11-17. Lots of content. Your clean layout breaks. You don’t show progression of ideas. How did you end up here. You money shot is foam core in a room? Why not a rendering of it in the museum? Your numbers on your solid works concepts are all different sizes and have poor padding (lack of attention to detail). Also they’re just screen shots from Solidworks, no context shots, no sexy keyshot renders. If your not making your concepts hot and desirable when you present them, why should I be excited about it. Show how those interact with the space/people. The idea is to create interactive furniture. Yet you don’t show any interaction in your concepts. Big miss on the prompt.

19 - Nice shot. Oh she interned/projects with Fisher Price.
21- Clean, but type is too small. Again no one reads this.
23-25. Good sketches. You repeat sketches between the pages. Mirroring (maybe she doesn’t sketch that much) Why wouldn’t you just draw more as opposed to faking it? (Oh they’re opacity changed. Its suppose to be a BG. Still feels like a shortcut.)

27- Cool full pink sculpt
29 - Cool Features. Think these are the same sketches as before.
31- Wait what, thats it for the Fisher price Project. Needs a money/ad shot to end.

31- Food project. The blurryness doesnt come off as intentional at first. Thought it was a bad export.
33-41 - alright blasted through this. It didn’t draw me in and was alot of information to distill.
41-61. Just powered through this. Didn’t excite me personally. Lots of information for a teaser portfolio. And not presented in any exciting format.
At page 53 I thought it was over and it kept going.
Thought 57 was the end. Holy crap its keeps going.

Some projects are better for in person presentations and don’t have the umpph factor to work in a mailer. This might be one of those projects.

71- Oh ok finally something else. But feels abprubt. No title slide like normal.
looks greta though, got stuff made and produced.
73 - Nice shot. Thought iwas for Roo and Board, realized it wasnt. Dissapointed
75- Cool more production stuff. She can get stuff done.


Your going for an “artsy” consulting firm. But the bulk of your project is a Research based project with little form development. Actually now that I think back, there is little form/concept exploration. Most of your portfolio is you elaborating on one concept. The musuem thing is all abotu the angled panels. The Fisher Price is all about dinosaurs. The food project i think only had the project sketches that you went with. You need a show a project where you really push as wide range of concepts.

Cwatkinson, Thanks! Yeah, I have it in both formats. When I’m sending it out via PDF, I would be sending it in a single page format which translates nicely. After reading the comments here, I’m definitely going to condense my work a bit. That being said, I thought having a printable double page layout booklet would be a nice touch when going into interviews or sending physical copies out. I’m unsure if it would be worth it- to print 25-30 booklets and send them physically. What do you think?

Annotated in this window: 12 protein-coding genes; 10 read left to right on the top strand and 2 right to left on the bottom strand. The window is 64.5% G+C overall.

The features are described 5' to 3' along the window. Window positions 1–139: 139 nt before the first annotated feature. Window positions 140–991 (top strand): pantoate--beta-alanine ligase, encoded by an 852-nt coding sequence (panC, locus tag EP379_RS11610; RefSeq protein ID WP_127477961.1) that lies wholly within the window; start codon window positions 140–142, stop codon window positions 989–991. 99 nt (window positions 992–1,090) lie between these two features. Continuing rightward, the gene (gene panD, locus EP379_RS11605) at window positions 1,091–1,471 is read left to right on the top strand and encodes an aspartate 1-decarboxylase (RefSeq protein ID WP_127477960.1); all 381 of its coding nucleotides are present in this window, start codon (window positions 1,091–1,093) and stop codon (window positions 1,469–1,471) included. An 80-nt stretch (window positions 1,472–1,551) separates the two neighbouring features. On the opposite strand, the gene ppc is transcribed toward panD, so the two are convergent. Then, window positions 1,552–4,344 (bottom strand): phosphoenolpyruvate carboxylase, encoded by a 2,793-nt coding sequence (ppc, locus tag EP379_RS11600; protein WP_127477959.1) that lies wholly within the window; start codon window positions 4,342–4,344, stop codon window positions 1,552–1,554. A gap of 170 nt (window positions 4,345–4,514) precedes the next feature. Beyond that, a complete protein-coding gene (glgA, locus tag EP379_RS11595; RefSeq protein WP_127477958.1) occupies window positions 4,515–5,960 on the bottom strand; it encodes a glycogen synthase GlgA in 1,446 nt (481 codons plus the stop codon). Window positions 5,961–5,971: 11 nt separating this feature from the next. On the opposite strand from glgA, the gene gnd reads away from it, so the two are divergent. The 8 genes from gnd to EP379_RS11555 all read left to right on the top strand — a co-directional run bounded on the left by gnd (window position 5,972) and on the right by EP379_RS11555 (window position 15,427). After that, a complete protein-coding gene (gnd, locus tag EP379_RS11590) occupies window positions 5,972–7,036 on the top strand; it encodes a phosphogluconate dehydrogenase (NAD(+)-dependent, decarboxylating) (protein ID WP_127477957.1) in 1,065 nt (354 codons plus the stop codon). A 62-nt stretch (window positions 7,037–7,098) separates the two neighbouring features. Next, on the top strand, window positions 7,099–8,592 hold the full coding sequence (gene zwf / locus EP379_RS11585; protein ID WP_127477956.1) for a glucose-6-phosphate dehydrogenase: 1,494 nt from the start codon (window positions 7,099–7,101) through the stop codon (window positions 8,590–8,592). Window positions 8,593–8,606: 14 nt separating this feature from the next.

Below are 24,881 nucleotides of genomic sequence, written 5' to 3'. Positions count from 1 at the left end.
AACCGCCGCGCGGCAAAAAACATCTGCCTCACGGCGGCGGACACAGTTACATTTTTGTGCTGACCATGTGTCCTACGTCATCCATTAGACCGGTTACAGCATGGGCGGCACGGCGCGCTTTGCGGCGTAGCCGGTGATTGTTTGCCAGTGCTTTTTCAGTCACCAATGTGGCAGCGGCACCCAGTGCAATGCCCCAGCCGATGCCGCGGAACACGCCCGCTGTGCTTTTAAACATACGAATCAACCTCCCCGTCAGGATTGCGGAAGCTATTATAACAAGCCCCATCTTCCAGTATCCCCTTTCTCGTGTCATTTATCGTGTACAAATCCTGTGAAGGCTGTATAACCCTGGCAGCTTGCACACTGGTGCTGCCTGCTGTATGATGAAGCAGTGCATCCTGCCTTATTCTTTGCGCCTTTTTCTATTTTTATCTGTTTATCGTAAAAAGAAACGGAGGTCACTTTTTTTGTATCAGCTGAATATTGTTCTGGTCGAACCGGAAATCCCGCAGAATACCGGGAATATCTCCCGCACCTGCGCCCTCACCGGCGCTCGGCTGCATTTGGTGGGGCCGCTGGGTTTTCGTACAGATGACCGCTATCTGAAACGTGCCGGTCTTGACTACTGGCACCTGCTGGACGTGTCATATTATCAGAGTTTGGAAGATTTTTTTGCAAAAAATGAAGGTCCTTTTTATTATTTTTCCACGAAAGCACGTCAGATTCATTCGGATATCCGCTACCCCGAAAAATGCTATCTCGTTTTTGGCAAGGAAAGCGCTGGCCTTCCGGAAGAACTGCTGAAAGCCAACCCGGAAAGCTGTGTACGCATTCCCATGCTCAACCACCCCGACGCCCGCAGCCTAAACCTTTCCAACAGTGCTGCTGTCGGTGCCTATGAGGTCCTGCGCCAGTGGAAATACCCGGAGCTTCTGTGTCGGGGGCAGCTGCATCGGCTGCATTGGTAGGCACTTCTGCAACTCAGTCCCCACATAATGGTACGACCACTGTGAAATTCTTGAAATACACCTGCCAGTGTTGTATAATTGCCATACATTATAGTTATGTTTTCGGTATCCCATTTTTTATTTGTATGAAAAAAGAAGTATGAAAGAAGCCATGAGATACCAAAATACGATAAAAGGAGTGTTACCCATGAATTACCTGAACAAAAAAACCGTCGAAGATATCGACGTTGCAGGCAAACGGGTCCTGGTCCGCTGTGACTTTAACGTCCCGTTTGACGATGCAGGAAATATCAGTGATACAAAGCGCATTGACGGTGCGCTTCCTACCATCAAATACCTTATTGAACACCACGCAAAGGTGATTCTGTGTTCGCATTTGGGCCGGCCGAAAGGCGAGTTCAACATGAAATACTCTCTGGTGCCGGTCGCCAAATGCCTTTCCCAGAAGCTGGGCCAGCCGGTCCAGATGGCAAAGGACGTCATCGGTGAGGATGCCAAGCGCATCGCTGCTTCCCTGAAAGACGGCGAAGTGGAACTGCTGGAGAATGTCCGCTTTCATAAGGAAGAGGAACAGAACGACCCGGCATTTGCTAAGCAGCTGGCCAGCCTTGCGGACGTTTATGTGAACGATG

Thank you! Yes, I was most worried about this. I think I lost sight or didn’t fully consider the difference between a teaser portfolio and a process book. I am going to work on condensing each project down (especially the cooktop) and having separate process books of each project in the current length you saw. I definitely do not want employers to get bored reading my work or feel overwhelmed but I sometimes have trouble delegating what information is most important. I want to show it all! Its very difficult… even the work I have presented here is condensed from the original version. Perhaps I am condensing the wrong areas, or I need to focus on what task I did best in each project and highlight that.

I think I am having huge issues with storytelling. I have answers to all these questions but I am having difficulty expressing them without typing out a paragraph or blurb of information. I also neglected to show my original concepts with this project and I see that hurt me in my story-telling. I chose only to show the ideation of my final concept, for whatever reason. How do I illustrate my reasoning behind my concepts? I chose to do the dinosaur over other concepts (not shown :cry: ) because I felt it fit my target market and age group. It was also the strongest character development, with the play value being larger than competing concepts. This design ultimately won me the Fisher-Price internship. I don’t even know how to begin illustrate all that while also condensing down my materials… though it is helping somewhat to right down the story here. I will have to try that for each project.

I don’t have any final 3D-model renderings. I’m honestly just not there yet with Alias. I am working on a 3D model now but it is no where near where I’d like it to be.

I am seeing now that I am selling myself short here. In this project too, I chose not to show the original 20 concepts required for each project. What you are referring to as concept 1 is a process shot of how the stove-top would work and the pot. Concept 2 is a page of ideations based off my final design direction. I guess for whatever reason, I felt that it was more important to show my final direction and ideation than to walk the viewer through my original concepts THEN my final direction followed by refinements. Obviously, as I am seeing from the comments, its taking away from my process quite a bit.